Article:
From Rev. Edwin Gordon Sir, Pope John Paul II in the Eucharist Congress in Seville, June 1993 at which I was present, spoke of the Holy Eucharist first of all as sacrifice and then as food for the journey and fmally as abiding presence, Emmanuel, God with us. Of course, as Mgr Boylan quoting Vatican Council says "the liturgy is the summit toward which the activity of the Church is directed at the same time it is the fount from which all the Church's power flows (art. 10)" but what is the liturgy if not the Holy Eucharist?
The Holy Father spoke of the Eucharist as "the beating heart of the Church" that is to say "the fount from which all the Church's power flows".
The Holy Father referred to the Venerable Don Manuel Gonzales, known as the Bishop of the Abandoned Tabernacle, as follows: "He, Don Manuel, strove to remind everyone of Jesus' presence in the tabernacle to which we sometimes respond so poorly. By his words and example he never ceased to repeat that in the tabernacle of each Church we possess a shining beacon through contact with which our lives may be illuminated and transformed. It is important for us to live and teach others how to live the total mystery of the Eucharist, The sacrament of sacrifice, of the banquet and of the abiding presence of Jesus Christ the Saviour".
It would seem from this that the Holy Father does indeed agree with Father Barret's words that "The Council taught that the Eucharist is the summit and source of the Christian life and that Christ is present singularly and really in the Eucharistic elements."
Pope John Paul went on to quote from the Catholic Catechism "To deepen faith in the real presence of Christ in the Eucharist the Church is aware of the meaning of silent adoration of the Lord present under the Eucharistic species". He went on to insist, saying: "If only this form of adoration of the Eucharist might take root!"
The position of the tabernacle in the Church has for the last 30 years or more been the subject of controversy, possibly as the result of some doubtful translations. In this uncertainty perhaps it would be beneficial to see how the Vicar of Christ himself has dealt with it. In the Pope's private oratory, which can accommodate a consid erable number of people, the tabernacle is in the centre and the Pope says Mass with his back to the people facing the tabernacle. There would be no difficulty in putting the Tabernacle in the corner of the oratory so as not to distract from the liturgical celebration of the Mass, but it seems that the Holy Father does not consider the tabernacle as a distraction.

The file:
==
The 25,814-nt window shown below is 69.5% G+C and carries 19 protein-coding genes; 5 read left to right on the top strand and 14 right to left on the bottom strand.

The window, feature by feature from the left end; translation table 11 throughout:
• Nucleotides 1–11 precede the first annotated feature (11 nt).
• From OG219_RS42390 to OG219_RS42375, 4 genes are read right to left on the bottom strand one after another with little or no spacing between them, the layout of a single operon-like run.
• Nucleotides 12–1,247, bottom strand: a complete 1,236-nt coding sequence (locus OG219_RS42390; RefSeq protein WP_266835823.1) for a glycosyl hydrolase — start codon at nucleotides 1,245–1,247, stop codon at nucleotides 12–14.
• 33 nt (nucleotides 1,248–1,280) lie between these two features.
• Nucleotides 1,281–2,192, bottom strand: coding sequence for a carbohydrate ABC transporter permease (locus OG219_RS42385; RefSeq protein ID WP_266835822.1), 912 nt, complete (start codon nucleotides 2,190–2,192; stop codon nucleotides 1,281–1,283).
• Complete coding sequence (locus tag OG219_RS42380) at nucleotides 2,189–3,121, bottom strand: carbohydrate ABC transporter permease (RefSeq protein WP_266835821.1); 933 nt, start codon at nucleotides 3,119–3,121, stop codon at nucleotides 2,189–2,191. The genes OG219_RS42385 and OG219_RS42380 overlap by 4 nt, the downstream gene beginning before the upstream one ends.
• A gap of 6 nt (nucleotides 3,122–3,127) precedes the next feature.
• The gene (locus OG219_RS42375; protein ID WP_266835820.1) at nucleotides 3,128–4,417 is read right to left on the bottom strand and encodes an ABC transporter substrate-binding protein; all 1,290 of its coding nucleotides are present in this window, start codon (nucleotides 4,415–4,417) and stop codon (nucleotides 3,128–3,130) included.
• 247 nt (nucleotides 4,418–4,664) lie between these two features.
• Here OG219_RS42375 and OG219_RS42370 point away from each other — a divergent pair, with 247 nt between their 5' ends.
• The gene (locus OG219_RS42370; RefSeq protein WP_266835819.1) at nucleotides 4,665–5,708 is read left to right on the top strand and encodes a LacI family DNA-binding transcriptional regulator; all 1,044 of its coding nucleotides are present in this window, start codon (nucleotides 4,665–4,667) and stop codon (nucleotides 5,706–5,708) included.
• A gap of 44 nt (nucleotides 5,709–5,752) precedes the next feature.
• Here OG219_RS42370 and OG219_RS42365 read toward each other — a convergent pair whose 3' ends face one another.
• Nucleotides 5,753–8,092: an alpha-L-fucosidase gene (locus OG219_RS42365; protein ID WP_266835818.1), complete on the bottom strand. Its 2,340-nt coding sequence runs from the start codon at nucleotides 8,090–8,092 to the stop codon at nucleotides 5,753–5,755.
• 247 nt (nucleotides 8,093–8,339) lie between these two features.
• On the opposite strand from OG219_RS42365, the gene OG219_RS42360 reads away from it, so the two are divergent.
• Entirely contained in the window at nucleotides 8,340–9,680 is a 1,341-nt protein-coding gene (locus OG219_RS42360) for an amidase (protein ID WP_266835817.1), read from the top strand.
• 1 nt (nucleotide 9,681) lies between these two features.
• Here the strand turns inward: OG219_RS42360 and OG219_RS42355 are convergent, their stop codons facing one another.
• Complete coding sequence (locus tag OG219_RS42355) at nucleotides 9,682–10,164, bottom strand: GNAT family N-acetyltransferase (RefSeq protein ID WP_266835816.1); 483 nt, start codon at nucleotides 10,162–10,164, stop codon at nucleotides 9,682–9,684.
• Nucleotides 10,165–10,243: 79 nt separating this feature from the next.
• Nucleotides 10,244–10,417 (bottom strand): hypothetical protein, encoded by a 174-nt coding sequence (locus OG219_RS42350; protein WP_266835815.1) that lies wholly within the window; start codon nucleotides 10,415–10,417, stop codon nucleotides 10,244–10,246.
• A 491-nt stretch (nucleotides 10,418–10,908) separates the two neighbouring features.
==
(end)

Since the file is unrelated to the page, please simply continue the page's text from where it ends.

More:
Of course in a cathedral or large church it might well be more devotional to have a special Chapel of Adoration, but this would not seem to be the case in a small or medium size church. Indeed Cardinal Hume in the evening of his life expressed the view that one of the reasons for the diminishing of devotion to the Blessed Sacrament was the removal of the tabernacle from the centre.
If we want rekindle the faith in the hearts of the people we would do well to take to heart the words of St John Fisher, "If anyone should attentively consider the progress, the decline and the reformation of life which have been the cause of decline and on the other hand faithful worship and devout frequentation of this sacrament have wonderfully contributed to progress and reform".
Yours faithfully, EDWIN GORDON Nympsfield, Gloucestershire.
From Rev Peter McGuire Sir, in the recent correspondence, those opposed to the placing of the tabernacle in "a special chapel" seem reluctant to quote the descriptive words which immediately follow this phrase in the General Instruction of the Roman Missal (GIRM). The strong recommendation is that the place of reservation "be well suited for private prayer, apart from the nave" (GIRM 276). That seems eminently clear to me.
Yours faithfully, PETER McGUIRE Sheffield.
From Mrs Helen Niedzwiecki Sir, with regards to the letter of the Rev. Mgr. Anthony B Boylan, published in The Catholic Herald (December 10), concerning the location of the tabernacle, I wish I add some comments in support very clear and well documente euplanation given in the previot issue on this matter by Father Barret (Doubts and Querie: December 3).
First of all, the reader's que: tan refers to the location of tt Libernacle with the Blessed Sad.! nent, not to the Mass itself as celebration of the Eucharist. It obvious that Nass is supreme, if summit of worship and all celu brations.
However, outside the Mass if Blessed Sacrament has a singuls importance because it is the res ad substantial presence of Jest Grist which has always bee reserved for itorship, adoratio aud for the sick. Without it, th church, to mater how beautifu rith with gold and art, will b empty arid likea museum. Common seuse dictates that th most eminent place for God is di curare of the sanctuary. I al surprised that Revd. A.B. Boyla lus such di objrction while Cano Loy froni 1981 explains clearl about the relervation of th Hissed Sacrament (Can 938 par 2) I wonder where the idea moving the tuernacle from th cetre of he sactuary, to situate oft one icle ()even outside th clurch, cune imm? Was it rea1! dispirit of Vatan Council II an alright imerpotation of its dock mats? I doubthis.
tstead of hreasing the fait aid glory to Gd, the removal th tabernaclefrom the centr bright *out lisorientation ari ccfusion People— if I all — genuflet beore th forrer location of th talimach (whe the location t whch it his bee removed is ofte merited). Sureli, this was not th
illationf theCouncil. i I) is intrestig as well that Mt tries to b more importar tho God them is no objectioi buf any itteret is rode to giv Gl proninens in HEis Churct it oaren1y rims with oppositio fru sorm ur ecclesiastiec: aulorities.
lay I fnishuy letter with m den for he ner millennium th ()Cord Jesuslill be allowed t beiaced iacic the centre of th °itch aid in ror livcs.
'ours flithfuly, q-ENNIEZWIECKI I.m-thanpton